In April, there were reports that Microsoft was developing its own AI-dedicated processor, codenamed Athena. Now, there’s an update to this story, with Microsoft providing financial support to AMD for entering the AI chip market and taking charge of the research and development of these chips.
Microsoft’s foray into AI chips comes as no surprise, given the importance of chips in the AI industry. Currently, NVIDIA dominates the AI chip market with its A100 and H100 accelerator cards, controlling the infrastructure of the AI sector. Google, Microsoft’s competitor, has already launched its own AI chips, which are available for rent on Google Cloud but not for sale.
Microsoft’s collaboration with AMD is expected to alleviate its dependency on NVIDIA solutions, along with that of OpenAI. As the demand for accelerator cards continues to grow with the advancement of AI technology, relying solely on NVIDIA is not a sustainable long-term strategy.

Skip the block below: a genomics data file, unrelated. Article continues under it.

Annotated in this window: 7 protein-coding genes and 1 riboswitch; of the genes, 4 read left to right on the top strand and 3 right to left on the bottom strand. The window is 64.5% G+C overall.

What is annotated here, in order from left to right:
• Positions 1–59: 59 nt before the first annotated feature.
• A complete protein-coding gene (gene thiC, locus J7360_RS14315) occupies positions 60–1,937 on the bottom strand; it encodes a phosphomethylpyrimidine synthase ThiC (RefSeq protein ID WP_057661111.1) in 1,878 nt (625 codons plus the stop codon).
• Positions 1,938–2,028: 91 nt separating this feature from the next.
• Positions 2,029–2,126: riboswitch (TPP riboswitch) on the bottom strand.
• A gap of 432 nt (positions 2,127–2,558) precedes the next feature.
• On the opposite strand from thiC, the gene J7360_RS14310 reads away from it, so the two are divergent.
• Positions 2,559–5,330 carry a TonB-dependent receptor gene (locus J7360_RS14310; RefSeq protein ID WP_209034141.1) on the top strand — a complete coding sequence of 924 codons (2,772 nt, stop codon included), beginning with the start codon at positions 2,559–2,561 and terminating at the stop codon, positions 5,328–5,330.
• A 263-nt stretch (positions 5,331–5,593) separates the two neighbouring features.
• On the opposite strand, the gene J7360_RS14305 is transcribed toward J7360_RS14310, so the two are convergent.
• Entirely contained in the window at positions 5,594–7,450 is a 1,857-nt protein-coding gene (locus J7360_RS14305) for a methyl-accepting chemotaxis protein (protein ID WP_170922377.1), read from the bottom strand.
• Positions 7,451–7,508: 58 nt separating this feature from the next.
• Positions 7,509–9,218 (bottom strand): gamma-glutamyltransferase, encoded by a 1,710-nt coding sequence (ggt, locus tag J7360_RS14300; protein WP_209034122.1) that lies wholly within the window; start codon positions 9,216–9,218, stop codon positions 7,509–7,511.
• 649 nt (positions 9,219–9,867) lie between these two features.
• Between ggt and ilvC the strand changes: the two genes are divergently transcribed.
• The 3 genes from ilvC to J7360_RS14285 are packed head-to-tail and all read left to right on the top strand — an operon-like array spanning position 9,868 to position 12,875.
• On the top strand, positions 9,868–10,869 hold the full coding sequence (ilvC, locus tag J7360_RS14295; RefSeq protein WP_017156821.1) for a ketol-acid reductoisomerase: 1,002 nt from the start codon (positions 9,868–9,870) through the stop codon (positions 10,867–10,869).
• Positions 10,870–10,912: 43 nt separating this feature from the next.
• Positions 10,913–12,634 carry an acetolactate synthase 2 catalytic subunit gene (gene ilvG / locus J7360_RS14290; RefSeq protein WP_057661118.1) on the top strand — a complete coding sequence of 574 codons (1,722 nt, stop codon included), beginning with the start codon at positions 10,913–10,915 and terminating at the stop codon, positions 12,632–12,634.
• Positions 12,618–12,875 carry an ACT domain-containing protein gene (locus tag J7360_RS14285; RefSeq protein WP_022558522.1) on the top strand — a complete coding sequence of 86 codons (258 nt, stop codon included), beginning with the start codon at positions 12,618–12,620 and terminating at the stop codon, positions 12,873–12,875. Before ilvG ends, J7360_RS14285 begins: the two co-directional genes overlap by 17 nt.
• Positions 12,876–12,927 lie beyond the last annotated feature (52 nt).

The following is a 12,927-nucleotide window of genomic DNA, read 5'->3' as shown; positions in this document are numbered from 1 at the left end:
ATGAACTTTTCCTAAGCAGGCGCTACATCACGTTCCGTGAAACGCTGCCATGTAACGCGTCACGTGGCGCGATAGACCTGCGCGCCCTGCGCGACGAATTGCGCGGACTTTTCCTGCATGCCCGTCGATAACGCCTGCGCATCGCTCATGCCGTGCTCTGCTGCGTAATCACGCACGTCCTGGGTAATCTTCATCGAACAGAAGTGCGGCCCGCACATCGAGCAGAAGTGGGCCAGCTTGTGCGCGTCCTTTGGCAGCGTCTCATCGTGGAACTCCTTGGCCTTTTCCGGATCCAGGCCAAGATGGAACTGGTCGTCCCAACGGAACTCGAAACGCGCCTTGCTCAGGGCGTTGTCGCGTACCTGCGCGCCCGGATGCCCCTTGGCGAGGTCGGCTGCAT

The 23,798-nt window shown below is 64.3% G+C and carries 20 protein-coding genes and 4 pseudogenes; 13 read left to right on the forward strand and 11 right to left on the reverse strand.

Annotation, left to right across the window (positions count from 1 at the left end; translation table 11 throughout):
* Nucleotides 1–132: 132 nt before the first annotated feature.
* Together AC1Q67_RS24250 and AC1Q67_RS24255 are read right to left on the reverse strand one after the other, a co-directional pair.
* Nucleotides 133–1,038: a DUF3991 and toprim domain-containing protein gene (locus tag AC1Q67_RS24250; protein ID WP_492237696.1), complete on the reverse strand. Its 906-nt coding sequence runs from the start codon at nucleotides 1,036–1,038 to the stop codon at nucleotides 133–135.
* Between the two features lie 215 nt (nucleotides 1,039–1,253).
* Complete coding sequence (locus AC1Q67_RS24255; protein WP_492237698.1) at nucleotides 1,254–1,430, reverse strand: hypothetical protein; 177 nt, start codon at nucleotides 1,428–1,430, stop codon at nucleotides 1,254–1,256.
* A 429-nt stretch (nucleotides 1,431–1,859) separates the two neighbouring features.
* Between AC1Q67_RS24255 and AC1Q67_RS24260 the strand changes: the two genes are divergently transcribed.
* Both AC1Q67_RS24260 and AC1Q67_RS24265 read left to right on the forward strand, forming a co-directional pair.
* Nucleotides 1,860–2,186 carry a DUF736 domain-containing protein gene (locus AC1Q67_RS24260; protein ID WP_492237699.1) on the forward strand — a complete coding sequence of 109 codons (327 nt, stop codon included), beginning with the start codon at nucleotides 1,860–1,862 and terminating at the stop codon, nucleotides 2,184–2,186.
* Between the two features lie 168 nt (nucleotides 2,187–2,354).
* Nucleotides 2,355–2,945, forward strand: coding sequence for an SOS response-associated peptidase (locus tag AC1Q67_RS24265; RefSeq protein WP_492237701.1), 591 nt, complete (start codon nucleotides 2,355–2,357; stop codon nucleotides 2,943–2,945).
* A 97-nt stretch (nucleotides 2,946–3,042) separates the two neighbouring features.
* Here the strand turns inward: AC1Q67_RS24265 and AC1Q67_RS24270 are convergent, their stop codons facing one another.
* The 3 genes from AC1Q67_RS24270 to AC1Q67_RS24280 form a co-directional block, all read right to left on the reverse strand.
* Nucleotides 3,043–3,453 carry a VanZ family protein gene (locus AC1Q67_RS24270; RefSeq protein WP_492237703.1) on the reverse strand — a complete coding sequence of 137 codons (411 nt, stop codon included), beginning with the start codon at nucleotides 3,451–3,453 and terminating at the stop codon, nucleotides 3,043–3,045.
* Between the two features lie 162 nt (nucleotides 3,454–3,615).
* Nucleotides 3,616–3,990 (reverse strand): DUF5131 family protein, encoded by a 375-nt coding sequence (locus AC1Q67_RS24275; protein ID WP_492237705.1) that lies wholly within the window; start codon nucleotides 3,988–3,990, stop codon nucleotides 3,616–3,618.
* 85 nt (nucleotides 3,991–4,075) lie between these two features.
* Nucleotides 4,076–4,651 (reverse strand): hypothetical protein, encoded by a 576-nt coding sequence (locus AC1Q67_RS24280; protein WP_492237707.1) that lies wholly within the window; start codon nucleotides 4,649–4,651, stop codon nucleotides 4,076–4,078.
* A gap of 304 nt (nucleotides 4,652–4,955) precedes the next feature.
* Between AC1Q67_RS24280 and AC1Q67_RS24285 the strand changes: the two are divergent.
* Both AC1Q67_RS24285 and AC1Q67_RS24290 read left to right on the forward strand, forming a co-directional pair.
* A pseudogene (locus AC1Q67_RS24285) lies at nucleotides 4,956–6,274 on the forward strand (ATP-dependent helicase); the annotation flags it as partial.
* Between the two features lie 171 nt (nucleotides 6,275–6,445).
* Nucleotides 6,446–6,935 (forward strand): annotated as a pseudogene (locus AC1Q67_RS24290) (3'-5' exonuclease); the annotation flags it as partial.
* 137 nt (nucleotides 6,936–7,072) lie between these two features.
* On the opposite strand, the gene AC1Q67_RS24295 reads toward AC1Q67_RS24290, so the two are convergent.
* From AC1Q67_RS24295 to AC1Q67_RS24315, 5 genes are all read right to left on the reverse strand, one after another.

By partnering with AMD to develop their own AI chips, Microsoft aims to reduce costs associated with using NVIDIA solutions. In the future, like Google, Microsoft may provide computing power to other customers through Microsoft Azure.
However, there are some differences between Microsoft’s and Google’s AI chips. Google’s AI chips are based on the ARM architecture, while Microsoft and AMD’s collaboration will most likely use the AMD RDNA series architecture. The specific performance of these chips remains to be seen.